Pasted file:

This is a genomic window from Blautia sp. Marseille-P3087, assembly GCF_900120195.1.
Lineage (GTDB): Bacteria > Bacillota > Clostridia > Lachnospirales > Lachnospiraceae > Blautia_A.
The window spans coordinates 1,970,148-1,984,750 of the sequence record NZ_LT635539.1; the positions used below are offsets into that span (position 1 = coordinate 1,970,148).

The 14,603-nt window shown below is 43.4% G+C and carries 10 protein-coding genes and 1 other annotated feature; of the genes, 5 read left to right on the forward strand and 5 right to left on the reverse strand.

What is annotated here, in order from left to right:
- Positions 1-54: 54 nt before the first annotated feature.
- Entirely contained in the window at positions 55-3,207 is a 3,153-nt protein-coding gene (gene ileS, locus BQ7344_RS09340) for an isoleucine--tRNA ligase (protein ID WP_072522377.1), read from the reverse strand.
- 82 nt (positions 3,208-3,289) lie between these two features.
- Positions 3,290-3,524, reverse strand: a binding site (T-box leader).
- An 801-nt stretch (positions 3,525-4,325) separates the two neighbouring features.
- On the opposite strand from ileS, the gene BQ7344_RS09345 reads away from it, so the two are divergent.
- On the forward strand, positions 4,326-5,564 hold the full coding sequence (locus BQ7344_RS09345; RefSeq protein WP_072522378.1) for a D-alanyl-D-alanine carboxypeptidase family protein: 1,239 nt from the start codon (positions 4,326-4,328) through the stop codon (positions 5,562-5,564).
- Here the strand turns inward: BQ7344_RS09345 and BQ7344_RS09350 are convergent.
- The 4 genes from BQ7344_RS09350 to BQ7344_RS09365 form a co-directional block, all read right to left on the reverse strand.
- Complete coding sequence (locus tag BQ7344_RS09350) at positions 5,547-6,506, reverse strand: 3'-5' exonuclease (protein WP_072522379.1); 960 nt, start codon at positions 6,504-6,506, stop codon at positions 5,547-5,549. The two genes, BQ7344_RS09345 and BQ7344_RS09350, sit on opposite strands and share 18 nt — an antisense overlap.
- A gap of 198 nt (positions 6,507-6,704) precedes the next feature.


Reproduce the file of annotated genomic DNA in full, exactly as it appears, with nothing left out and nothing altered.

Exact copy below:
This is a genomic window from Blautia sp. Marseille-P3087, assembly GCF_900120195.1.
Lineage (GTDB): Bacteria > Bacillota > Clostridia > Lachnospirales > Lachnospiraceae > Blautia_A.
The window spans coordinates 1,970,148-1,984,750 of the sequence record NZ_LT635539.1; the positions used below are offsets into that span (position 1 = coordinate 1,970,148).

The 14,603-nt window shown below is 43.4% G+C and carries 10 protein-coding genes and 1 other annotated feature; of the genes, 5 read left to right on the forward strand and 5 right to left on the reverse strand.

What is annotated here, in order from left to right:
- Positions 1-54: 54 nt before the first annotated feature.
- Entirely contained in the window at positions 55-3,207 is a 3,153-nt protein-coding gene (gene ileS, locus BQ7344_RS09340) for an isoleucine--tRNA ligase (protein ID WP_072522377.1), read from the reverse strand.
- 82 nt (positions 3,208-3,289) lie between these two features.
- Positions 3,290-3,524, reverse strand: a binding site (T-box leader).
- An 801-nt stretch (positions 3,525-4,325) separates the two neighbouring features.
- On the opposite strand from ileS, the gene BQ7344_RS09345 reads away from it, so the two are divergent.
- On the forward strand, positions 4,326-5,564 hold the full coding sequence (locus BQ7344_RS09345; RefSeq protein WP_072522378.1) for a D-alanyl-D-alanine carboxypeptidase family protein: 1,239 nt from the start codon (positions 4,326-4,328) through the stop codon (positions 5,562-5,564).
- Here the strand turns inward: BQ7344_RS09345 and BQ7344_RS09350 are convergent.
- The 4 genes from BQ7344_RS09350 to BQ7344_RS09365 form a co-directional block, all read right to left on the reverse strand.
- Complete coding sequence (locus tag BQ7344_RS09350) at positions 5,547-6,506, reverse strand: 3'-5' exonuclease (protein WP_072522379.1); 960 nt, start codon at positions 6,504-6,506, stop codon at positions 5,547-5,549. The two genes, BQ7344_RS09345 and BQ7344_RS09350, sit on opposite strands and share 18 nt — an antisense overlap.
- A gap of 198 nt (positions 6,507-6,704) precedes the next feature.